When asked if they are hard to take care of, Jun says: "In the Philippines, they are. Actually, I would say they are really very hard to take care of kasi in the Philippines it's hot and these dogs are made for the Arctic and are made for the extreme cold."
Although Malamutes come from cold climates, they are capable of adjusting to Philippine conditions. However, it's necessary for the breed to be kept in an air-conditioned room and have a huge running space where they can move freely.
Malamutes generally love humans and are easy to get along with. He, however, notes that they are not sociable with other dogs, especially if they've just met.
"More often than not a Malamute will not be friends with a dog he just met, especially if the other dog is of the same sex and same age," he explains. "They will size each other up kung sino yung alpha and sino mas macho sa kanila. But they can be trained. It's up to the owner to get them to socialize."
'More often than not a Malamute will not be friends with a dog he just met, especially if the other dog is of the same sex and same age'
Jun declined to disclose how much he spends feeding his dogs. Clearly, it's costly to raise a pack of Alaskan Malamutes because they eat more compared to other breeds.
At times, he even gives them treats, eschewing the usual chew bone or dog biscuits for galunggong. They love fish. Alaskan Malamutes go crazy over fish—be it galunggong, dorado, or salmon.
It takes a lot of effort grooming a Malamute. It usually takes two to three hours because they are double-coated. One needs a powerful blower to be able to do it at home. It's necessary to bring them to a trusted pet shop for grooming services.
"Kailangan mo constantly suklayin. It's not one of those breeds na hayaan mo na lang tapos pwede na, especially the ones that people love right now, the long-coated Malamutes," he says.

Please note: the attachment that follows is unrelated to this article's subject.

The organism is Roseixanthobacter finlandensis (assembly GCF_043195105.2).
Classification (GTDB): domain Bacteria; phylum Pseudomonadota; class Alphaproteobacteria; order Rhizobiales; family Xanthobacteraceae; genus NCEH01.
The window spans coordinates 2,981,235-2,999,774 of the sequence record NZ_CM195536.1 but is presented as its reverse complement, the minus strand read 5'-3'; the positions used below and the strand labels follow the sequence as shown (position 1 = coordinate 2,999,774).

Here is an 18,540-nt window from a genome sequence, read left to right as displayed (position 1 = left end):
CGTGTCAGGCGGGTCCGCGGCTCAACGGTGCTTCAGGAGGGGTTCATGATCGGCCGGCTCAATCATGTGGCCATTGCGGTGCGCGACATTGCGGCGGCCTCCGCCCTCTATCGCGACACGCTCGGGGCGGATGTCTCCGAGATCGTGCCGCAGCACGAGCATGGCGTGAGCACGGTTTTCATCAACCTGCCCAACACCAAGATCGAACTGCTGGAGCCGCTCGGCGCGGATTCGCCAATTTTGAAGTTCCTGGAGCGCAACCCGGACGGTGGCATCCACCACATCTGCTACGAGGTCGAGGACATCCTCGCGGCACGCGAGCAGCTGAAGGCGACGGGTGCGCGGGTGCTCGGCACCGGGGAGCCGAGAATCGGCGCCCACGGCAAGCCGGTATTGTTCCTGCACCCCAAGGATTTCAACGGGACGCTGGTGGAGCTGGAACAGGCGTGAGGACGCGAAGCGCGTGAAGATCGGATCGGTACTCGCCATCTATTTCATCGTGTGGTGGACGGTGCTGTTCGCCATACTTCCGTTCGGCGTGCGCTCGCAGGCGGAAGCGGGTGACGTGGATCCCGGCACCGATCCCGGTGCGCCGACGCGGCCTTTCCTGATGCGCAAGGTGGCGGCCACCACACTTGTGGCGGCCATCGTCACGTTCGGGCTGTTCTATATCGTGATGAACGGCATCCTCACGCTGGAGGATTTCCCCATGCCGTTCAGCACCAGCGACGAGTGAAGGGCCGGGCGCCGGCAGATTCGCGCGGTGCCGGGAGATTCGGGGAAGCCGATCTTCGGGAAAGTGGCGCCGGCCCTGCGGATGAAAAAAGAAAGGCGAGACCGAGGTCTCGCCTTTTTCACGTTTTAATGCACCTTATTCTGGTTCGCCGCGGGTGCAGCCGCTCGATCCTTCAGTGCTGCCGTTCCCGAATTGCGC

Giving them a haircut is a big no-no. Chances are you're cutting the guard hair, which doesn't really grow back in some cases. Their coats act as a protection both from the heat and the cold. Tooth brushing and nail trimming are also equally important with Malamutes.
For the vaccinations, it's not different with other dogs' requirements. When they are young, you have to give them vaccinations to protect them from illnesses such as parvo, corona, distemper, and rabies.
Jun's dedication to his pets has brought him and his pets impressive awards from dog shows both here and abroad.
"It's a stage where you show off what you've bred. Judges will evaluate the dog. First, it will be against the dogs of the same breed, then the dogs in the same group, then you get to show against the other groups for best in show. It's about soundness and how well the dog is built."
Currently, Jun's Malamutes are the most decorated in the Philippines.
"We are the best in what we do right now when it comes to dog showing of Malamutes in the Philippines. The breeders that we partner up with abroad are the legit ones and they are really masters in their own track so we learn from them."